Project Manager at computer examining code and working on project

The web is constantly evolving, and websites need to evolve with it. An aging web property doesn’t just look laughably antique, especially when compared to shinier rivals; depending on how diligently the website’s owner has kept things updated, it’s also a significant cybersecurity risk. Front-end developers are tasked with ensuring the user-facing parts of the web remain as modern, efficient, and secure as possible—but what skills do they need to succeed?

According to Lightcast (formerly Emsi Burning Glass), which collects and analyzes millions of job postings from across the country, these skills pop up frequently in front-end developer job postings:

  • JavaScript
  • Front-End Development
  • Software Engineering
  • React JavaScript
  • TypeScript
  • Software Development
  • Web Application Development

In addition, many job postings list the following “soft skills”:

  • Teamwork/collaboration
  • Communication skills
  • Writing
  • Problem solving
  • Creativity
  • Troubleshooting
  • Planning

Whether you’re a new front-end developer exploring the possibilities of the market for the first time, or a longtime veteran working alongside a team of designers and back-end developers, chances are good you’ll need to learn all of these skills and more to secure the career you really want.

Let’s plunge into some additional questions you might have about front-end developer skills.

What skills should front-end developers focus on first?

The web development landscape is constantly changing, with new tools coming out weekly. It can be hard to determine which tools will best suit the needs of front-end developers, but you should learn the following programming languages ASAP: HTML, CSS, and JavaScript.

Front-end developers who expand their technical knowledge to other languages and frameworks are the most successful in the long run; they have a leg up in job interviews, and can apply to specialized jobs in a variety of fields. For example, TypeScript is an extension of JavaScript that improves the developer experience and enables individuals to add type safety to their projects. It’s increasingly popular within organizations in a number of industries, making it important for front-end developers to learn.

Rod Cope, founder and CTO of OpenLogic, advises front-end developers to also focus on learning several key frameworks like React, a free, open-source library used to build user interfaces, as well as Flutter, another open-source platform focused on UI/UX.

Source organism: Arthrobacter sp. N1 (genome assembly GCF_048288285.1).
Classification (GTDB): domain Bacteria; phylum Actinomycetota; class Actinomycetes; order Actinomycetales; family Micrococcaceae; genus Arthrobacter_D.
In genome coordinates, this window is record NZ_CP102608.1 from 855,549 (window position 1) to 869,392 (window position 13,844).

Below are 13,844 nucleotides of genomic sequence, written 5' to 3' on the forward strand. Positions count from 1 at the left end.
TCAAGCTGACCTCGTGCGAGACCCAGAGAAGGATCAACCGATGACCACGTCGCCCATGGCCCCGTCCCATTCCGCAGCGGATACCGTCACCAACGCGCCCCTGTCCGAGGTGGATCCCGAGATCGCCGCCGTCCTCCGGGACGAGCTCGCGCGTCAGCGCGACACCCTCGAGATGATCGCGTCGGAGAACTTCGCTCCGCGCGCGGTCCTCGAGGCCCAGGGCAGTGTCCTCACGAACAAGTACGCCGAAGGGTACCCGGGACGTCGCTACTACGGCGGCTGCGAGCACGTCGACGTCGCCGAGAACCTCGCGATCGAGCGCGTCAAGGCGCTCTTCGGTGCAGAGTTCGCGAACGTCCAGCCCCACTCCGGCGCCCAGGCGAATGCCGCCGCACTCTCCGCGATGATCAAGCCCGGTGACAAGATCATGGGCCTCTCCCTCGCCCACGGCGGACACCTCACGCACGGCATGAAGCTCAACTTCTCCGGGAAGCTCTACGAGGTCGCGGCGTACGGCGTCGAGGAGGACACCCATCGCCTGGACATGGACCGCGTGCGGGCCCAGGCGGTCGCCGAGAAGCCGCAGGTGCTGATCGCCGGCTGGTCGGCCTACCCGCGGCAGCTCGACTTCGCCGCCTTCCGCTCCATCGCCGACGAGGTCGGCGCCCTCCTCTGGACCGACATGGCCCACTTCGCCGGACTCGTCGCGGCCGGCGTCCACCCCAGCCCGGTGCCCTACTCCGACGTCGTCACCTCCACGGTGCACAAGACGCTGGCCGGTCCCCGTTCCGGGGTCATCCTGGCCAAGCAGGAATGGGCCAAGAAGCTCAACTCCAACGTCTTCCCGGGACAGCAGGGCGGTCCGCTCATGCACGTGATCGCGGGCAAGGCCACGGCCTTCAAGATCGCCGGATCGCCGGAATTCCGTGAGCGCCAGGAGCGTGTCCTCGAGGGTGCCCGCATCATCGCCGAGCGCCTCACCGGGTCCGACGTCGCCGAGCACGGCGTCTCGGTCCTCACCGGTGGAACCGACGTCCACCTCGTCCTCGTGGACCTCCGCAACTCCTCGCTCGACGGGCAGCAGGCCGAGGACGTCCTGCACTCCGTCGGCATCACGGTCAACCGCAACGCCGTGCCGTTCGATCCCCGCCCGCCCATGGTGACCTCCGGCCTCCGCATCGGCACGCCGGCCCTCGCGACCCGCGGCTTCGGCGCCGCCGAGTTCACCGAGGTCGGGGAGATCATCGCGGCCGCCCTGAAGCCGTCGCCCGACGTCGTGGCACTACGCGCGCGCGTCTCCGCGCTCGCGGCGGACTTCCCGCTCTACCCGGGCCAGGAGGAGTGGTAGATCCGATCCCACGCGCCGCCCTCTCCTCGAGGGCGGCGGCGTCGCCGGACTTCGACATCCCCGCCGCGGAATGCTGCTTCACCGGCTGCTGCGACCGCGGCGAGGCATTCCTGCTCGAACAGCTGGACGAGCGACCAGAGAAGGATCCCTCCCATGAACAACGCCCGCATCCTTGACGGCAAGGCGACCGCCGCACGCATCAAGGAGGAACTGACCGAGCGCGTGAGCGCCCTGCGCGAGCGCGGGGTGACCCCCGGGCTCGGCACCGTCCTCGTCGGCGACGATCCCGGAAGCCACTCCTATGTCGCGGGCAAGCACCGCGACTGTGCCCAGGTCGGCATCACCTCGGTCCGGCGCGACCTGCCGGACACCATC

"Developers need to embrace learning new approaches and always be on the lookout for new opportunities to remain competitive in the evolving industry," he says.

Do front-end developers need to know A.I. and ChatGPT?

Front-end developers should also consider using ChatGPT and GitHub’s copilot to experiment with different languages, frameworks, and tools, as many roles will be supported by A.I.-backed solutions, increasing the speed to which you learn new skills and technical understanding.

"The smartest front-end developers will invest in their future and prioritize learning new techniques and methods to deploy software more efficiently, prioritizing customer safety and the user experience," Cope says.

Even if a new approach isn’t used right away, knowing an emerging language or framework ahead of the curve makes developers more creative and inspires different perspectives when problem-solving.

Cope says the numbe-one skill needed today is knowing how to work with AI. “As we continue to integrate A.I. into more and more industries, having the knowledge needed to interact with modern A.I. tools is non-negotiable,” he says.

The best developers are the ones who can leverage tools like ChatGPT to become more productive and learn new things by using A.I. to translate different programming languages. “Having strong familiarity with AI positions you to remain valuable in a changing talent landscape and sets you up for success in a developer role,” he explains.

Chatbots like Bard and ChatGPT are also becoming increasingly adept at writing and debugging code. Front-end developers may see more of their everyday processes become automated over the next few years, which will free up their time for other things, such as coming up with new features or focusing on design. It will also put an increasing premium on front-end developers’ creativity, teamwork, and “soft skills.”